sudo apt update && \
sudo apt install build-essential g++-5 libxml2-dev python3-dev python3-numpy

Next, you need to install CMake, Eigen and boost as descibed in their respective sections.

If you don’t plan to use RBF mappings in large parallel cases you can continue without installing PETSc and build with -DPRECICE_PETScMapping=OFF. If you need PETSc, follow the steps in the PETSc section and you are done.

Debian 11 Bullseye

Everything is available from the distribution’s repositories:

su
apt update && \
apt install build-essential cmake libeigen3-dev libxml2-dev libboost-all-dev petsc-dev python3-dev python3-numpy

Debian 10 Buster

In Debian 10.5, almost everything is available through the distribution’s repositories:

su
apt update && \
apt install build-essential cmake libeigen3-dev libxml2-dev libboost-all-dev python3-dev python3-numpy

If you don’t plan to use RBF mappings in large parallel cases you can continue without installing PETSc and build with -DPRECICE_PETScMapping=OFF. If you need PETSc, follow the steps in the PETSc section and you are done.

Fedora 34

In Fedora 33 and 34, everything is available through the distribution’s repositories:

sudo dnf update
sudo dnf install gcc-c++ cmake libxml2-devel boost-devel openmpi-devel petsc-openmpi-devel eigen3-devel python3-devel

Afterwards, start a new terminal, to make MPI discoverable (read more about MPI on Fedora). Before configuring & building preCICE, load MPI:

module load mpi/openmpi-x86_64

If you don’t plan to use RBF mappings in large parallel cases you can continue without installing PETSc and build with -DPRECICE_PETScMapping=OFF. You may need this with older preCICE and Fedora versions (e.g. preCICE v2.1 on Fedora 32 or earlier, see a related issue.

CentOS 8

(The same instructions apply also to Rocky Linux 8)

This system requires to install some tools in a fixed order.

  1. First, make sure that a few common dependencies are installed. You need to enable the PowerTools repository (for Eigen) and to install the Development Tools group (compilers, Git, make, pkg-config, …).

    sudo dnf update
    sudo dnf install dnf-plugins-core
    sudo dnf groupinstall "Development Tools"
    sudo dnf config-manager --set-enabled powertools
    sudo dnf update
    

    Note that, instead of dnf, you can also type yum with the same options.

  2. Then, install the available preCICE dependencies:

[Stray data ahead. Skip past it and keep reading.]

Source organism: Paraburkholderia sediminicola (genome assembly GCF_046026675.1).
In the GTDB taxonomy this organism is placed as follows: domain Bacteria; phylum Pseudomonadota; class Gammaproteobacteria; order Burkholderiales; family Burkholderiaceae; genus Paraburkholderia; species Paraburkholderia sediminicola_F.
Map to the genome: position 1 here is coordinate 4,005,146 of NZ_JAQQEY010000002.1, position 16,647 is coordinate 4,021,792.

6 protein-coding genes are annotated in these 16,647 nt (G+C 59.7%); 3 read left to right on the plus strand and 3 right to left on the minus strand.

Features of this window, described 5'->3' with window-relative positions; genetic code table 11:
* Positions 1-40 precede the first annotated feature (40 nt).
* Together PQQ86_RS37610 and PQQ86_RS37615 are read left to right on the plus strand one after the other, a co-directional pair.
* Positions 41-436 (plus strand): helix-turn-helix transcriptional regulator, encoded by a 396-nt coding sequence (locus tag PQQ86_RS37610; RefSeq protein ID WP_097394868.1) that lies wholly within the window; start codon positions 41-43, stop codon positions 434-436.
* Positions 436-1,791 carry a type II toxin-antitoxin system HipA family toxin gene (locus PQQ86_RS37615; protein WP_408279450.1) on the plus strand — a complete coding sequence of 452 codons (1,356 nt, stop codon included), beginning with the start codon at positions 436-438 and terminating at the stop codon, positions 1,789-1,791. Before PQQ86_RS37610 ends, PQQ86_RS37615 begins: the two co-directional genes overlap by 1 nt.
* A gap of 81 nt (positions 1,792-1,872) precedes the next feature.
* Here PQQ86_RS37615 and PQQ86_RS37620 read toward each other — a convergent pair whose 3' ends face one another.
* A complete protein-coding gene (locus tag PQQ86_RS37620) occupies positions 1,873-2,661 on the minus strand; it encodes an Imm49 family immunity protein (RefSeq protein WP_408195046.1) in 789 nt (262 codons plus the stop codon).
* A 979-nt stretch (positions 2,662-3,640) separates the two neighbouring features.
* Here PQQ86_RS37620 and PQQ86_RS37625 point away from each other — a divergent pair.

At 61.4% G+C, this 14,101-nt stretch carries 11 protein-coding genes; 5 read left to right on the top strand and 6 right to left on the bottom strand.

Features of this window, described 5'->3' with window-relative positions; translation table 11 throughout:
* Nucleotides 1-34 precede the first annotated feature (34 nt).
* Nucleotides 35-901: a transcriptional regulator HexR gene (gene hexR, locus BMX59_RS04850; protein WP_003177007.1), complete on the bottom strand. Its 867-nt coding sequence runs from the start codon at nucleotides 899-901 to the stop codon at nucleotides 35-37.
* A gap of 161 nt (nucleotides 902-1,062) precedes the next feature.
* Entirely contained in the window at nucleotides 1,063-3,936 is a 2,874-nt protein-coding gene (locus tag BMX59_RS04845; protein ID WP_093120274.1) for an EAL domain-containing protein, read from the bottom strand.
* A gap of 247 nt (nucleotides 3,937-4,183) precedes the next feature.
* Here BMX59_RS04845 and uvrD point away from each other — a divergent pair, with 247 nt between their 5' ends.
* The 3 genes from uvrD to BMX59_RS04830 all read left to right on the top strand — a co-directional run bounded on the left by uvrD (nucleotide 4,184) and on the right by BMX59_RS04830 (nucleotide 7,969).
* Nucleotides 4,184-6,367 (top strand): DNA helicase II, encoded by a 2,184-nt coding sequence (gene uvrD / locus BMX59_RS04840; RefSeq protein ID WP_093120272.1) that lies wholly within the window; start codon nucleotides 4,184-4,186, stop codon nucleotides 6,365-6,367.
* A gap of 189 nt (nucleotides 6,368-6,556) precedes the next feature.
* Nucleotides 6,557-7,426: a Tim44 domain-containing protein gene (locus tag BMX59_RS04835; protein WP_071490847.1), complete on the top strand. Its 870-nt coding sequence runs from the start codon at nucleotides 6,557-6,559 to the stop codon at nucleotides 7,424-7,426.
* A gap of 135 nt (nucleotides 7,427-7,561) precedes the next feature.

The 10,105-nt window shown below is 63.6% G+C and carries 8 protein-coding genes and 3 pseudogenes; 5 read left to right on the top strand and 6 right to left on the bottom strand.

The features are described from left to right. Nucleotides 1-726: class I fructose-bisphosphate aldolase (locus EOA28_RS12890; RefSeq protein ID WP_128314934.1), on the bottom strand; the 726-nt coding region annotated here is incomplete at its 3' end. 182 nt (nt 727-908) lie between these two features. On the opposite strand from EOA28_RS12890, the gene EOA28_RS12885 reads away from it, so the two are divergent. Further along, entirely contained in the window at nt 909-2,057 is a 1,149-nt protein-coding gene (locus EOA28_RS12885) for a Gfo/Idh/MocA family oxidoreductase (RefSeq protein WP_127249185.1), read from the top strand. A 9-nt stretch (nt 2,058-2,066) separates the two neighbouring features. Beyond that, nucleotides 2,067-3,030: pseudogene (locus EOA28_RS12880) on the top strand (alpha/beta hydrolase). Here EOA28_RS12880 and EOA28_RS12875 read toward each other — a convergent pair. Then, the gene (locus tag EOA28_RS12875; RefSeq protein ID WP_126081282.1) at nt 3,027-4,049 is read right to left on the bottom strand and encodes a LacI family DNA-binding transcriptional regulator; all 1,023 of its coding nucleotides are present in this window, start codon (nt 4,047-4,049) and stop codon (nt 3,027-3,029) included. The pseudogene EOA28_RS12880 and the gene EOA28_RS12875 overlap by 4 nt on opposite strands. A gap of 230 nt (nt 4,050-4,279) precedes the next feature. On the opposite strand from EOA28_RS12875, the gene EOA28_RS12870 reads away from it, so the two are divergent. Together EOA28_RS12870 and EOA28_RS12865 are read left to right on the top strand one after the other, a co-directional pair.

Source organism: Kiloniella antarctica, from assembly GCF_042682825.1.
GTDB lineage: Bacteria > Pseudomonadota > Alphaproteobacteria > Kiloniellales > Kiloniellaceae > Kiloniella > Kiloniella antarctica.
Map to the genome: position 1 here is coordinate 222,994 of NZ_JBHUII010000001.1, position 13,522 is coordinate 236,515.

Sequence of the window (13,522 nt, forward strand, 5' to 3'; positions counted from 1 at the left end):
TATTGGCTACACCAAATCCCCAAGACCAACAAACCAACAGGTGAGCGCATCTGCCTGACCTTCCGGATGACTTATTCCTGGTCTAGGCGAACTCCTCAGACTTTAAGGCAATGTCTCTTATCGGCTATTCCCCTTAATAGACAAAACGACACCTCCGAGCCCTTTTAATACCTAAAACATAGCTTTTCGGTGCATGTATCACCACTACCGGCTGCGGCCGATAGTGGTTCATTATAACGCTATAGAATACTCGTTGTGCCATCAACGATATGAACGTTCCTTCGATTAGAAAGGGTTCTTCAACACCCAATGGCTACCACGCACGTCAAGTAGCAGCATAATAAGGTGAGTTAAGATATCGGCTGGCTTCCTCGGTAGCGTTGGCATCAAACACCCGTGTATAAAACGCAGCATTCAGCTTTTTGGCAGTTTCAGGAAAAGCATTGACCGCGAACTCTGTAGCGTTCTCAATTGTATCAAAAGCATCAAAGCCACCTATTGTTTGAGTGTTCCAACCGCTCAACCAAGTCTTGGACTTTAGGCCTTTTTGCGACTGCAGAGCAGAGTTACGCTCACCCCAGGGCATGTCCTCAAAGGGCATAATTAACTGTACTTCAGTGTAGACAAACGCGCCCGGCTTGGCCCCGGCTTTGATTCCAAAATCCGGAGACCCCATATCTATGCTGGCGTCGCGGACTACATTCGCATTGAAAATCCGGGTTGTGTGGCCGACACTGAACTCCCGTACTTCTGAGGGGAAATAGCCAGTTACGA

sudo dnf install cmake libxml2-devel boost-devel openmpi-devel eigen3-devel python3-devel
    pip3 install --user numpy
    
  3. Before configuring & building preCICE, load MPI:

    module load mpi/openmpi-x86_64
    
  4. Unfortunately, the PETSc package (petsc-openmpi-devel) in this distribution is too old. If you don’t plan to use RBF mappings in large parallel cases you can continue without installing PETSc and build with -DPRECICE_PETScMapping=OFF. If you need PETSc, follow the steps in the PETSc section and you are done.

CentOS 7

This system requires to install some tools in a fixed order.

  1. First install the group ‘Development Tools’.

    sudo yum groupinstall 'Development Tools'
    sudo yum update
    
  2. Then install available dependencies from the repositories:

    sudo yum install cmake3 libxml2-devel eigen3 openmpi-devel python3-devel boost169-devel
    
  3. Then add the following to your ~./bashrc:

    export PATH=/usr/lib64/openmpi/bin:$PATH
    export CC=/opt/rh/devtoolset-7/root/usr/bin/gcc
    export BOOST_LIBRARYDIR=/usr/lib64/boost169/
    export BOOST_INCLUDEDIR=/usr/include/boost169/
    
  4. Then install install a newer version of gcc using a software development package:

  sudo yum install centos-release-scl
  sudo yum install devtoolset-7

To enable the new gcc compiler in a terminal:

  scl enable devtoolset-7 bash

OpenSUSE Leap 15.2

In OpenSUSE Leap 15.2, things are a bit more complicated (please contribute in this section). Get the basic dependencies:

sudo zypper refresh
sudo zypper install gcc-c++ make cmake libxml2-devel \
libboost_log1_66_0-devel libboost_thread1_66_0-devel libboost_system1_66_0-devel libboost_filesystem1_66_0-devel libboost_program_options1_66_0-devel libboost_test1_66_0-devel \
eigen3-devel python3-devel

You may need to set the Eigen location when configuring preCICE:

cmake -DEIGEN3_INCLUDE_DIR=/usr/include/eigen3 <options as usual>

If you don’t already have a fitting combination of MPI and PETSc (not shown here), disable the respective features when configuring preCICE:

cmake -DPRECICE_MPICommunication=OFF -DPRECICE_PETScMapping=OFF <options as usual>

Arch Linux

(The same applies to Manjaro and other derived distributions)

Good news: preCICE is already on AUR, so you can directly use or modify the respective PKGBUILD.

macOS Catalina 10.15

First, XCode Command Line Tools should be installed from Apple Developer page or from XCode application.

Then, all the dependencies can be installed using a package manager such as Homebrew or MacPorts:

brew install cmake eigen libxml2 boost petsc openmpi python3 numpy

or

port install cmake eigen3 libxml2 boost petsc openmpi python3 numpy